It's Hour HeroDramas can hit big, get hefty licenses 1/11/2004 07:00:00 PM Eastern
When Warner Bros. auctioned cable rights to Without a Trace last fall, the big surprise was not the solid $1.35 million-per-episode price that Warner corporate sibling TNT agreed to pay for the hour-long off-CBS drama series.
No, the big surprise was that one of the networks barely losing out in the bidding was Lifetime Television. Lifetime hasn't been willing to write big checks for syndicated product for years, instead allocating money to original dramas and movies.
Times are changing. Lifetime is in a ratings slump, and network executives have decided that they need to lessen their reliance on old made-for-TV movies and Golden Girls and juice the Nielsens with some pricey off-net dramas.
Lifetime's entry as a serious bidder could make for an interesting year in the cable-syndication market, as studios push product they can't readily sell into the more lucrative broadcast-station market. Generally, that translates to one-hour dramas that stations have no available time slots to air, except on weekends.
One big question is how much studios can continue to collect by splitting a show's rights, offering weekday runs to cable and weekend runs to a collection of broadcast stations. That has been a reliable device for selling ER
and Buffy the Vampire Slayer, but Twentieth Television President Bob Cook sees that as a big challenge for studios. "Weekend dramas are enjoying a much lower rating than the past," he said. "The broadcast weekend is becoming less attractive."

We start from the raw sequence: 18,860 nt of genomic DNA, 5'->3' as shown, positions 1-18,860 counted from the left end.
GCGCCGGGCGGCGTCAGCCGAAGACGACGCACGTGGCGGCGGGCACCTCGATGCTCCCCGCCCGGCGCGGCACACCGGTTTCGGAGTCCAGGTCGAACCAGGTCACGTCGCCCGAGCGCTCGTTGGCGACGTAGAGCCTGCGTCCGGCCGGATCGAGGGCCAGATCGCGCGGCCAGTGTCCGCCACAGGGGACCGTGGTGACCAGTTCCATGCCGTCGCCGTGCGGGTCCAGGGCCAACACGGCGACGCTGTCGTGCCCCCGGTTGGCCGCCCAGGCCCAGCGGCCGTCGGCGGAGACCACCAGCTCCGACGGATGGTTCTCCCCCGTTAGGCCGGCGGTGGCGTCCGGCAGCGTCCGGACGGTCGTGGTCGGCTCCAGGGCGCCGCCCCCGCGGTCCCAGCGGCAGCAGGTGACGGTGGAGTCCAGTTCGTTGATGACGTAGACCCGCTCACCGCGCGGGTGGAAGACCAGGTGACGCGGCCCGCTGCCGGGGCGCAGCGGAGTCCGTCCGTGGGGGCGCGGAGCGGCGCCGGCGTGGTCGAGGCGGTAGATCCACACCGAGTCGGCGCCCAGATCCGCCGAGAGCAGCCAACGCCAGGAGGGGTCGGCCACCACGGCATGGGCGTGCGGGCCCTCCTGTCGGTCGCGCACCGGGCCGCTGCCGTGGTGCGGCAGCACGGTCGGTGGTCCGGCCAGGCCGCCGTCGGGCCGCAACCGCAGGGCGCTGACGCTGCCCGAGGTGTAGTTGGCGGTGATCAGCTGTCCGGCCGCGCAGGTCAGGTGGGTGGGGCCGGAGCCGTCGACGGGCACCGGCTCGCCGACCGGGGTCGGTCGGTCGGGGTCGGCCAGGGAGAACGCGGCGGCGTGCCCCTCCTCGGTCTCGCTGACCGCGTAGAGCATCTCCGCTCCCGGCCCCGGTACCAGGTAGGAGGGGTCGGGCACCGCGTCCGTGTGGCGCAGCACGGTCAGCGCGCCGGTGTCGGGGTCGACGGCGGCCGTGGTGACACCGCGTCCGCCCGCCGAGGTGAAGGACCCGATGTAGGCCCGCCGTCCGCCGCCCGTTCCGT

The hottest off-broadcast shows that networks expect to see soon include Cold Case, another Warner Bros. off-CBS crime drama. It's a Jerry Bruckheimer-produced show like CSI, which Spike bought for a record $1.6 million per episode after the show's first season. Buyers are eager to bid on Universal Television's NBC hit Law & Order: Criminal Intent, but it's not clear whether that will come to market before NBC completes its planned takeover of Vivendi Universal.
But those could be eclipsed by an oddity: The Sopranos, Home Box Office's newest attempt to resell a toned-down version of one of its explicit series to cable and, perhaps, to broadcast. (HBO has already sold cable rights to Sex and the City
to TBS and a broadcast window of the risqué comedy to Tribune Broadcasting stations and Young Broadcasting's KRON-TV San Francisco.)
Warner is also pitching Smallville, the young-Superman show that industry executives see as likely to end up on Sci Fi Channel.
Among the more interesting plays will be 20th Century Fox Television's efforts to sell acclaimed series 24. Although it's highly rated, network executives don't expect 24
to repeat very well because the storyline is heavily serialized from one episode to the next, usually poison in syndication. Fox Broadcasting doesn't even repeat the shows. Buena Vista Television's Alias
has a similar serial character and has been on the cable market for months, but an industry executive says the asking price is falling.
Cook counters that that means 24
isn't as overexposed as other dramas. "Serialization is something they use as a negotiating tool. Everybody's trying to reach men."